Sandy Meisner was a famous acting coach and not-so-famous actor. Some of his students were Robert Duvall, Diane Keaton, Jon Voight, Kim Basinger, Sandra Bullock, Syndey Pollack and Philip Seymour Hoffman. There is a famous tale (at least, a tale famous in the acting & film community) of Sandy playing a minor role on stage, crouching upstage painting a wall while two other characters are standing, having dialog downstage. In this tale as it is told, all audience eyes are on Meisner, not on the actors who are talking.
This story raises the question, “When is it okay to ‘steal the scene’?” What if you are a stronger actor–how much do you flatten your work to compensate for the rest of the cast being too fake, phony and generally bad?
A couple years ago I was the Matchseller in Pinter’s play of the same name. For those who don’t know, there is a married couple and this weird Matchseller. The Matchseller does not speak throughout the play. When the couple is arguing downstage, I am left alone in a chair upstage. I arrange my matches in their precisely correct positions, for they are very important to me.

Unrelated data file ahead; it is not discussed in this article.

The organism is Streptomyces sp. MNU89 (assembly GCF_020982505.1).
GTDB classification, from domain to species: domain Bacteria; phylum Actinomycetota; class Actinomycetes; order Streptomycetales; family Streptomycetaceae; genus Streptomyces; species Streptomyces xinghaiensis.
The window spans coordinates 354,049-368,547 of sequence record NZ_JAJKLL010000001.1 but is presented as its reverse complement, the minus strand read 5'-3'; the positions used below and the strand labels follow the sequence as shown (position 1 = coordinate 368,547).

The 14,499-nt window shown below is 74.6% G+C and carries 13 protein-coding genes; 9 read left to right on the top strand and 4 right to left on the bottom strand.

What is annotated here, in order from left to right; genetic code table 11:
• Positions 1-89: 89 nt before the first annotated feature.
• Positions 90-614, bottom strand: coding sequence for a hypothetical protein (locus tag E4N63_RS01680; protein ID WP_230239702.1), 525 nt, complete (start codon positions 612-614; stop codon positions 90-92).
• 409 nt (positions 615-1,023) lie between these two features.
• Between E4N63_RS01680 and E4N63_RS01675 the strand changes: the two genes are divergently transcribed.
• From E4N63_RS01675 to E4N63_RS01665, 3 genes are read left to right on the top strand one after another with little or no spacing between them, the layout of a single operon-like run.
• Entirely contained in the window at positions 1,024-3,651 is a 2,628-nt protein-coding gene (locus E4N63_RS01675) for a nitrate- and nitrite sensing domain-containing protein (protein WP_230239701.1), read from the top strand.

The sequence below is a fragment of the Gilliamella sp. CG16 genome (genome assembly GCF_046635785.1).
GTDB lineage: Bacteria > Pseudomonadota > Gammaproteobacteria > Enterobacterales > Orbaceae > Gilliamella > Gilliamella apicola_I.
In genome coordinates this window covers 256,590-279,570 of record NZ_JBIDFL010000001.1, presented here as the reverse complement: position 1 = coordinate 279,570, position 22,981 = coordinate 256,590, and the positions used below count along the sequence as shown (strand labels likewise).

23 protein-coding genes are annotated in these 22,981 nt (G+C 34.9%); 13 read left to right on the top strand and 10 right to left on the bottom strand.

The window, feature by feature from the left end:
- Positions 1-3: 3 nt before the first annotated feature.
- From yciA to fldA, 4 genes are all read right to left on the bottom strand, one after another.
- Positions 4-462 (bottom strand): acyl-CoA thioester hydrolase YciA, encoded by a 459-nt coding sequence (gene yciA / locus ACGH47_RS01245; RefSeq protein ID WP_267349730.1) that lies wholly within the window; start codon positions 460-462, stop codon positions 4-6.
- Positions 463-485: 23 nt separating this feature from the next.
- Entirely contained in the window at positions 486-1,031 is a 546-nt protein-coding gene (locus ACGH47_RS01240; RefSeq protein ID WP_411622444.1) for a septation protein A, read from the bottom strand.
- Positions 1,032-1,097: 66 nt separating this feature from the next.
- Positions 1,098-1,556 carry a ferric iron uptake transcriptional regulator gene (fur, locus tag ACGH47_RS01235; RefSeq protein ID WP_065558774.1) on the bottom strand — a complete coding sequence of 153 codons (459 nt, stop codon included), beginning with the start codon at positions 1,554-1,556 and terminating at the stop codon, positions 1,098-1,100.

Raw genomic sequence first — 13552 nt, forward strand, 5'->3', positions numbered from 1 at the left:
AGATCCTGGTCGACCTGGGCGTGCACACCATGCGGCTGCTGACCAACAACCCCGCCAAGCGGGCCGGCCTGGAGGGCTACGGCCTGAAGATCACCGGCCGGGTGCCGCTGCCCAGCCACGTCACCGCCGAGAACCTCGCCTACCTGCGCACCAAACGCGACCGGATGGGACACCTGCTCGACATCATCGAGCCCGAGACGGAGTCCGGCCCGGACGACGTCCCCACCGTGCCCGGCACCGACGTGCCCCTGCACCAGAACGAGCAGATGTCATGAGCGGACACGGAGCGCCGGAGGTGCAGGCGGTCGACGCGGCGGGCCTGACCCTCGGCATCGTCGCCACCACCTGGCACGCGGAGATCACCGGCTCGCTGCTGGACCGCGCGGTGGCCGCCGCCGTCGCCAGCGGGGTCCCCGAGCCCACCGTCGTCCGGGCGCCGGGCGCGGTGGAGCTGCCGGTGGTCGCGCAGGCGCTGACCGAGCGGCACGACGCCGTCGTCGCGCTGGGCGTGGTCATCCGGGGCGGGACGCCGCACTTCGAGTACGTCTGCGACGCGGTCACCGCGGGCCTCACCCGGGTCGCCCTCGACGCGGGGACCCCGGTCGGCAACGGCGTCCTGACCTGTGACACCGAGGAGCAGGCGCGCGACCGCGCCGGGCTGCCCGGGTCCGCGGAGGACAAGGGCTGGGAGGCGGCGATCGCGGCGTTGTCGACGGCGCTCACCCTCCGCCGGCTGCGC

After the opening night, the director told me to quit being so involved in my task, as I was pulling focus from the other 2 actors.
“Hell, I say, if they want focus, let them be better actors, then.”
This, I said to myself, not to the director. But, really, should I be a crummy actor and just sit there in a chair because I have no lines and because other actors can’t act?